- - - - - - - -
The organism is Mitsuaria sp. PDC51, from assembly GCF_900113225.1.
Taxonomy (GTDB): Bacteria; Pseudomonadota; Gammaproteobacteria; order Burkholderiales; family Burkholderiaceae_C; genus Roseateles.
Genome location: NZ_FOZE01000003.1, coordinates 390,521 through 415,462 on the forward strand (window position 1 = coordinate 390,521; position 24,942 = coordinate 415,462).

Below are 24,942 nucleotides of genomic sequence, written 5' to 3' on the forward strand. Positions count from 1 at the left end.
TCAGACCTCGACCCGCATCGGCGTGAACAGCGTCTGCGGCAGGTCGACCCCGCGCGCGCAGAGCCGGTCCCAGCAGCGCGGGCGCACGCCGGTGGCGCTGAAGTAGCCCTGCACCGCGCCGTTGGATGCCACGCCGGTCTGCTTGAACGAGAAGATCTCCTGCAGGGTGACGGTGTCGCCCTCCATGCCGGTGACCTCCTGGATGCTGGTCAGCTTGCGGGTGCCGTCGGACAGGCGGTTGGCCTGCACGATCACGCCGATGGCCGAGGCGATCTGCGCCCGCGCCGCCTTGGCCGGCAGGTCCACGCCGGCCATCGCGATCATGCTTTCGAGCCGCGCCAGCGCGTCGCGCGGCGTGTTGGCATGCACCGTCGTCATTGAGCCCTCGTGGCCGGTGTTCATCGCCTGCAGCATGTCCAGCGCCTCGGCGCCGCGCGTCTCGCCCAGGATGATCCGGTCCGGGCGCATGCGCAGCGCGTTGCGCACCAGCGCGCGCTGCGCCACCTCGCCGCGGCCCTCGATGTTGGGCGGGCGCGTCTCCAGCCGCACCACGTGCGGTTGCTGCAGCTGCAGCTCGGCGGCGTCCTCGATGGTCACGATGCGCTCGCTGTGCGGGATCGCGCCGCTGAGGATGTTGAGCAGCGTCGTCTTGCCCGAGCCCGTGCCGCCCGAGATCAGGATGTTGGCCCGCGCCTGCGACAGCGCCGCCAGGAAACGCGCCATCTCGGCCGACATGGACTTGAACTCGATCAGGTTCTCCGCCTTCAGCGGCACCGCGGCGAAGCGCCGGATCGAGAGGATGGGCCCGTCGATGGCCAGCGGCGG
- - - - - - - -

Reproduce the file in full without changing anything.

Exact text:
The organism is Mitsuaria sp. PDC51, from assembly GCF_900113225.1.
Taxonomy (GTDB): Bacteria; Pseudomonadota; Gammaproteobacteria; order Burkholderiales; family Burkholderiaceae_C; genus Roseateles.
Genome location: NZ_FOZE01000003.1, coordinates 390,521 through 415,462 on the forward strand (window position 1 = coordinate 390,521; position 24,942 = coordinate 415,462).

Below are 24,942 nucleotides of genomic sequence, written 5' to 3' on the forward strand. Positions count from 1 at the left end.
TCAGACCTCGACCCGCATCGGCGTGAACAGCGTCTGCGGCAGGTCGACCCCGCGCGCGCAGAGCCGGTCCCAGCAGCGCGGGCGCACGCCGGTGGCGCTGAAGTAGCCCTGCACCGCGCCGTTGGATGCCACGCCGGTCTGCTTGAACGAGAAGATCTCCTGCAGGGTGACGGTGTCGCCCTCCATGCCGGTGACCTCCTGGATGCTGGTCAGCTTGCGGGTGCCGTCGGACAGGCGGTTGGCCTGCACGATCACGCCGATGGCCGAGGCGATCTGCGCCCGCGCCGCCTTGGCCGGCAGGTCCACGCCGGCCATCGCGATCATGCTTTCGAGCCGCGCCAGCGCGTCGCGCGGCGTGTTGGCATGCACCGTCGTCATTGAGCCCTCGTGGCCGGTGTTCATCGCCTGCAGCATGTCCAGCGCCTCGGCGCCGCGCGTCTCGCCCAGGATGATCCGGTCCGGGCGCATGCGCAGCGCGTTGCGCACCAGCGCGCGCTGCGCCACCTCGCCGCGGCCCTCGATGTTGGGCGGGCGCGTCTCCAGCCGCACCACGTGCGGTTGCTGCAGCTGCAGCTCGGCGGCGTCCTCGATGGTCACGATGCGCTCGCTGTGCGGGATCGCGCCGCTGAGGATGTTGAGCAGCGTCGTCTTGCCCGAGCCCGTGCCGCCCGAGATCAGGATGTTGGCCCGCGCCTGCGACAGCGCCGCCAGGAAACGCGCCATCTCGGCCGACATGGACTTGAACTCGATCAGGTTCTCCGCCTTCAGCGGCACCGCGGCGAAGCGCCGGATCGAGAGGATGGGCCCGTCGATGGCCAGCGGCGG